Key debates within IR and migration studies relate to the nature of migration, cooperation and security; intergovernmental regulations and frameworks; policy and governance issues, and emerging scholarship on asylum seekers and refugees and alternative voices from the Global South. Conference papers touching on the above debates are welcome.


Conference Scientific Committee: Dr S Graham (University of Johannesburg), Dr V Graham (University of Johannesburg), Dr Lauri Siitonen (University of Helsinki), Dr Harlan Koff (University of Luxembourg)

Contact Info:

Harlan Koff
Professeur en Sciences Sociales

Maison des Sciences Humaines


11, Porte des Sciences

L-4366 Esch-Belval


Téléphone : ++ 352 46 66 44 62 70
Fax : ++352 46 66 44 63 48
e-mail: Harlan.Koff@uni.lu


Contact Email:

Global Forum on Bioethics in Research – “Ethics of research with refugee and migrant populations, 2017” – Meeting Report

MHADRI members participated in the Global Forum on Bioethics in Research satellite meeting in Bangkok, Thailand in November 2017, to explore the “Ethics of research with refugee and migrant populations”. Over two days and with the use of case studies, 42 participants from 24 countries discussed their experience of conducting research with migrant and refugee populations and the associated ethical challenges. By identifying what is needed to advance ethical research in this field, the meeting aimed to stimulate an agenda to improve research practice and health outcomes for migrant and refugee populations.

Download the full GFBR Report 2017.

[Call for applications] Early Career Researcher Workshop – ‘Engendering research and reframing policy debate on Migration & Health and intersectional rights’

Building capacities & disrupting mainstream narratives

Workshop for Early Career Researchers on ‘Engendering research and reframing policy debate on Migration & Health and intersectional rights’



Download the call for applications

The Centre for Global Public Health and the Global Policy Institute at Queen Mary University (London), University of Edinburgh and Delhi University in collaboration with the International Organisation on Migration (IOM), UN UniversityInstitute of Global Health (UNU-IIGH), Nepal Institute for Development Studies (NIDS) & Migration Health and Development Research Network (MHADRI) invite abstracts from early career researchers to participate in a SouthSouth research collaboration & skill development workshop, to be held in Kathmandu from 25-28 April 2019.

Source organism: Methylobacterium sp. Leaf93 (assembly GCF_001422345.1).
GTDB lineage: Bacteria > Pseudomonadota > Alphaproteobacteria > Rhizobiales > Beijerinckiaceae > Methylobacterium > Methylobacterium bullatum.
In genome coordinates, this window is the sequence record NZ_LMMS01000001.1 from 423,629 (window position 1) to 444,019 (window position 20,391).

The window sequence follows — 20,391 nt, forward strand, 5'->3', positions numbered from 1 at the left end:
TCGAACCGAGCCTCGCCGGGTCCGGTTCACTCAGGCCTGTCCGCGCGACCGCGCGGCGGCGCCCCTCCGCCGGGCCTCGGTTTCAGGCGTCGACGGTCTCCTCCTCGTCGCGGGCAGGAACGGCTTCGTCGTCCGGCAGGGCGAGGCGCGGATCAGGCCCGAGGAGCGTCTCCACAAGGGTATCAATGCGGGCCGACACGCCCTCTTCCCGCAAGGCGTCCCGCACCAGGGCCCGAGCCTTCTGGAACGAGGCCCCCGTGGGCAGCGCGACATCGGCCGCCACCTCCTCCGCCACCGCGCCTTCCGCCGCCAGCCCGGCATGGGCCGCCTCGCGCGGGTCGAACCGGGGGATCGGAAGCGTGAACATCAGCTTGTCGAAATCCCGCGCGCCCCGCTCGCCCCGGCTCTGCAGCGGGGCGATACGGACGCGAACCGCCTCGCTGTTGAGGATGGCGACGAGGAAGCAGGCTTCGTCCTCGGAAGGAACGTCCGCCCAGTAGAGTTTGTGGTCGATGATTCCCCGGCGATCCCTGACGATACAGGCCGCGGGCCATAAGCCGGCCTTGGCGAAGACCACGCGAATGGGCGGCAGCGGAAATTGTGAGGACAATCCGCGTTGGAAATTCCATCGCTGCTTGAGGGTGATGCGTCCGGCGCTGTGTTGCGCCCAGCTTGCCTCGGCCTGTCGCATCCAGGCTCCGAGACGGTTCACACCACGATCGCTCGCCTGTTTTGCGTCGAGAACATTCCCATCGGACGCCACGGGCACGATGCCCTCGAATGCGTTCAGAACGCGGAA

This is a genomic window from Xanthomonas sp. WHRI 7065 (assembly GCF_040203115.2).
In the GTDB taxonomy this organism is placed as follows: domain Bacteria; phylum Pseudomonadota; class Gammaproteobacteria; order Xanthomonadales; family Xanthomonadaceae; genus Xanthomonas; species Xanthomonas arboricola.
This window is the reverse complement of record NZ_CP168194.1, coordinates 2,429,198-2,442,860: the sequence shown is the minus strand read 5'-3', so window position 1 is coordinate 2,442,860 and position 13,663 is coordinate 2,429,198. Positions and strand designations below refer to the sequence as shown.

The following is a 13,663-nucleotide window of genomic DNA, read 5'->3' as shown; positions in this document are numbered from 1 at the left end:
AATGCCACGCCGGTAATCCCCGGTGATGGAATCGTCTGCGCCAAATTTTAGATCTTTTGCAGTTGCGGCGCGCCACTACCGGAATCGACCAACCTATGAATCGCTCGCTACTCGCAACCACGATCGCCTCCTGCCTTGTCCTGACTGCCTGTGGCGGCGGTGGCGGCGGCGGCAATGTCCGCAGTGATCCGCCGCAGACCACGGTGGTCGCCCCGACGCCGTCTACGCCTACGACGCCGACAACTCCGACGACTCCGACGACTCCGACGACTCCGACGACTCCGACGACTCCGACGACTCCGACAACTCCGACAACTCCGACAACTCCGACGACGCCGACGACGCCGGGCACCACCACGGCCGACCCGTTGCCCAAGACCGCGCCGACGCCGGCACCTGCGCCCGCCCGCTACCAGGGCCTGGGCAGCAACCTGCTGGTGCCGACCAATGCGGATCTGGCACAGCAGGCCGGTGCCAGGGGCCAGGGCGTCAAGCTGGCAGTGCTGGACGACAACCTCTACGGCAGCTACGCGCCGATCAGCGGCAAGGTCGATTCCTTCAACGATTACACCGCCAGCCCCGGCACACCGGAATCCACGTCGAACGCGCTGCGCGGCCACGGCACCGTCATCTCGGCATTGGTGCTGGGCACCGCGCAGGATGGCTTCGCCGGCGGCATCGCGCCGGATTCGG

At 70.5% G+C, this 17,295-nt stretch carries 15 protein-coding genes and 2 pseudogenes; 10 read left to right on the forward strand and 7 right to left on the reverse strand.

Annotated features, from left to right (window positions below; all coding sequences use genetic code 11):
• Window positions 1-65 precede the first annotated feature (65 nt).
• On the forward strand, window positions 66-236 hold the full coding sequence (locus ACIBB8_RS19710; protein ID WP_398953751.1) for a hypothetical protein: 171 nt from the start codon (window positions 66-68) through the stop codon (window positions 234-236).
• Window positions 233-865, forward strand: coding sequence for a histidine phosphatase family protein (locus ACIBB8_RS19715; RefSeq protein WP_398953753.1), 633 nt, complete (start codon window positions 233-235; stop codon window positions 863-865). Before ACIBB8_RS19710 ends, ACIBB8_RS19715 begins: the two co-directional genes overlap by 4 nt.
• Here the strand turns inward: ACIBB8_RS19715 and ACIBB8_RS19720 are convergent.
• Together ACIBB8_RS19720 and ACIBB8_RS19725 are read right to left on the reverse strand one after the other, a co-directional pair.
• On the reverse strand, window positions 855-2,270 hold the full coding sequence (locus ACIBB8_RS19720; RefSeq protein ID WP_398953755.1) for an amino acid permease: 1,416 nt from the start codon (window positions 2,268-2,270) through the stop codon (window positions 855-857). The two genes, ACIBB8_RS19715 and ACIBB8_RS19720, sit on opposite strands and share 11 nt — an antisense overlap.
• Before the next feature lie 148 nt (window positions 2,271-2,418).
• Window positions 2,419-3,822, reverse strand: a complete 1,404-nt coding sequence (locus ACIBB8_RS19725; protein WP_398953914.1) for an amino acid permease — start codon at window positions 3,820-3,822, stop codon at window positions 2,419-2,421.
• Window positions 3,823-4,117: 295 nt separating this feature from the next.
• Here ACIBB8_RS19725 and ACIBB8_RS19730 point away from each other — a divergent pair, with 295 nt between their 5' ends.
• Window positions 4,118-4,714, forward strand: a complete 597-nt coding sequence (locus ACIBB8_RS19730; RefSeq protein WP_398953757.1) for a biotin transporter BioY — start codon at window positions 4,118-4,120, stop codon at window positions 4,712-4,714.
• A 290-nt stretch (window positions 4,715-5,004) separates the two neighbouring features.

The workshop is part of Strengthening Policy And Research Capacities (SPARC) on migration, rights and global health initiative funded by the British Council aimed at strengthening research capacities and skills and facilitating crosscultural mentorship of early career researchers (ECRs) from both the UK and South/ South East Asia to advance collaborative research agenda on Migration, Health & Intersectional rights. The overall objective of this initiative is to develop a South-South knowledge exchange and learning platform on Migration & Health rights to strengthen community of research & practice and engender new collaborations to address evidence gaps for responsive and coherent migration & health policies.

A total of 18 ECRs from the Southern region and 6 from the UK will be selected to participate in a three-day workshop that will focus on:

1. Reviewing theoretical concepts and methods for migration research, and how these can incorporate gender and intersectionality lens and equity focus

2. Exploring regional and domestic perspectives on migration, and introducing current gaps in scholarship and policy discussions on migration health

3. Facilitating development of research clusters on cross-cutting areas of Migration and Health Rights, and pairing Southern and Northern researchers to develop collaborating research and writing on following indicative thematic areas: a. Gender in migration and health research b. Access to healthcare c. Social care, livelihoods and occupational health d. Mental health & well-being e. Violence and social justice

4. Mentoring projects and supporting structured writing and learning

Eligibility: Applications are invited from Migration and/or Health inequalities scholars from (and residing in) countries in South & South East Asia region (especially Bangladesh, Burma, India, Nepal, Pakistan, Sri Lanka, Malaysia, Indonesia) and the UK.

We use the term ECR to include researchers at both academic institutions as well as other policy and voluntary sector organisations that have research as part of their mandate. If affiliated to an academic higher education institution, applicants should have either completed their PhD or be near submission (in their final year).

Applicants do not have to be established independent researchers but should demonstrate a research trajectory and some experience of conducting research on any aspects of migration and health (from policy, experiential or other perspective). Successful applicants will be offered full support for participation i.e. costs of accommodation, visa and travel (economy return ticket to Kathmandu) will be fully covered.

How to apply: The deadline for submission of application is 5pm (GMT) on Friday, 25 January 2019.